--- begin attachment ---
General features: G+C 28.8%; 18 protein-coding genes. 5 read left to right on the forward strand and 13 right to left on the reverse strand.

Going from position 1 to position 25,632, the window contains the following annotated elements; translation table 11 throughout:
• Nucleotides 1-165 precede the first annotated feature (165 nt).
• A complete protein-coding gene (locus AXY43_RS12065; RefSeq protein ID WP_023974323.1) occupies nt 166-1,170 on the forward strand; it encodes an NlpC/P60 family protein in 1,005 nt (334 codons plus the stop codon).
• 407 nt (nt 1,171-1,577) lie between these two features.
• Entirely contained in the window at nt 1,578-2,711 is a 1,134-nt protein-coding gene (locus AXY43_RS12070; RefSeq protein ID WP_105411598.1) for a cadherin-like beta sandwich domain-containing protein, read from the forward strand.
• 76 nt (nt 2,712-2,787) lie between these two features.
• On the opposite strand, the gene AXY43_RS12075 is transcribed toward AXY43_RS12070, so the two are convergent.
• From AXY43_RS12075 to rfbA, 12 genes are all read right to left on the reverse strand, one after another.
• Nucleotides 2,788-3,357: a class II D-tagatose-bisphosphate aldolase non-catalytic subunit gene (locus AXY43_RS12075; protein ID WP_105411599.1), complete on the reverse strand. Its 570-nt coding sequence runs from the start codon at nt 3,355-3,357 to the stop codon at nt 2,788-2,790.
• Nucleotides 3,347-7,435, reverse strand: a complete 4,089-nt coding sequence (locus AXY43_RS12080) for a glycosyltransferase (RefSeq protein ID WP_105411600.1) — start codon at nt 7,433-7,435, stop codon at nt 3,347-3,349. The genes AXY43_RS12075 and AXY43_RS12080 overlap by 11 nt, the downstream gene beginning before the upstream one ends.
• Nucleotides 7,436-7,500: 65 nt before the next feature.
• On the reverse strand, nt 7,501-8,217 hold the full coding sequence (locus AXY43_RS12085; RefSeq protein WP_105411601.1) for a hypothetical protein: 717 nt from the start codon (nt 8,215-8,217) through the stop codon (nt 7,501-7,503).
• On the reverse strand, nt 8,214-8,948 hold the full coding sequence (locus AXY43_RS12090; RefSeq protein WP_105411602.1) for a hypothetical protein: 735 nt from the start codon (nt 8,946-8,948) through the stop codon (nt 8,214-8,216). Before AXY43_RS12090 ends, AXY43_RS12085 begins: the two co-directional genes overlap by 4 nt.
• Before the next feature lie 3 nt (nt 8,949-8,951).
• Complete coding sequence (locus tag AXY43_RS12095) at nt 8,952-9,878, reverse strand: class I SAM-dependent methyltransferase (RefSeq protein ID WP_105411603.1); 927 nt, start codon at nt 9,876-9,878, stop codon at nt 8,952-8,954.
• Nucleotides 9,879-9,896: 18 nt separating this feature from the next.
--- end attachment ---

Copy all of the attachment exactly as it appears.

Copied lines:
General features: G+C 28.8%; 18 protein-coding genes. 5 read left to right on the forward strand and 13 right to left on the reverse strand.

Going from position 1 to position 25,632, the window contains the following annotated elements; translation table 11 throughout:
• Nucleotides 1-165 precede the first annotated feature (165 nt).
• A complete protein-coding gene (locus AXY43_RS12065; RefSeq protein ID WP_023974323.1) occupies nt 166-1,170 on the forward strand; it encodes an NlpC/P60 family protein in 1,005 nt (334 codons plus the stop codon).
• 407 nt (nt 1,171-1,577) lie between these two features.
• Entirely contained in the window at nt 1,578-2,711 is a 1,134-nt protein-coding gene (locus AXY43_RS12070; RefSeq protein ID WP_105411598.1) for a cadherin-like beta sandwich domain-containing protein, read from the forward strand.
• 76 nt (nt 2,712-2,787) lie between these two features.
• On the opposite strand, the gene AXY43_RS12075 is transcribed toward AXY43_RS12070, so the two are convergent.
• From AXY43_RS12075 to rfbA, 12 genes are all read right to left on the reverse strand, one after another.
• Nucleotides 2,788-3,357: a class II D-tagatose-bisphosphate aldolase non-catalytic subunit gene (locus AXY43_RS12075; protein ID WP_105411599.1), complete on the reverse strand. Its 570-nt coding sequence runs from the start codon at nt 3,355-3,357 to the stop codon at nt 2,788-2,790.
• Nucleotides 3,347-7,435, reverse strand: a complete 4,089-nt coding sequence (locus AXY43_RS12080) for a glycosyltransferase (RefSeq protein ID WP_105411600.1) — start codon at nt 7,433-7,435, stop codon at nt 3,347-3,349. The genes AXY43_RS12075 and AXY43_RS12080 overlap by 11 nt, the downstream gene beginning before the upstream one ends.
• Nucleotides 7,436-7,500: 65 nt before the next feature.
• On the reverse strand, nt 7,501-8,217 hold the full coding sequence (locus AXY43_RS12085; RefSeq protein WP_105411601.1) for a hypothetical protein: 717 nt from the start codon (nt 8,215-8,217) through the stop codon (nt 7,501-7,503).
• On the reverse strand, nt 8,214-8,948 hold the full coding sequence (locus AXY43_RS12090; RefSeq protein WP_105411602.1) for a hypothetical protein: 735 nt from the start codon (nt 8,946-8,948) through the stop codon (nt 8,214-8,216). Before AXY43_RS12090 ends, AXY43_RS12085 begins: the two co-directional genes overlap by 4 nt.
• Before the next feature lie 3 nt (nt 8,949-8,951).
• Complete coding sequence (locus tag AXY43_RS12095) at nt 8,952-9,878, reverse strand: class I SAM-dependent methyltransferase (RefSeq protein ID WP_105411603.1); 927 nt, start codon at nt 9,876-9,878, stop codon at nt 8,952-8,954.
• Nucleotides 9,879-9,896: 18 nt separating this feature from the next.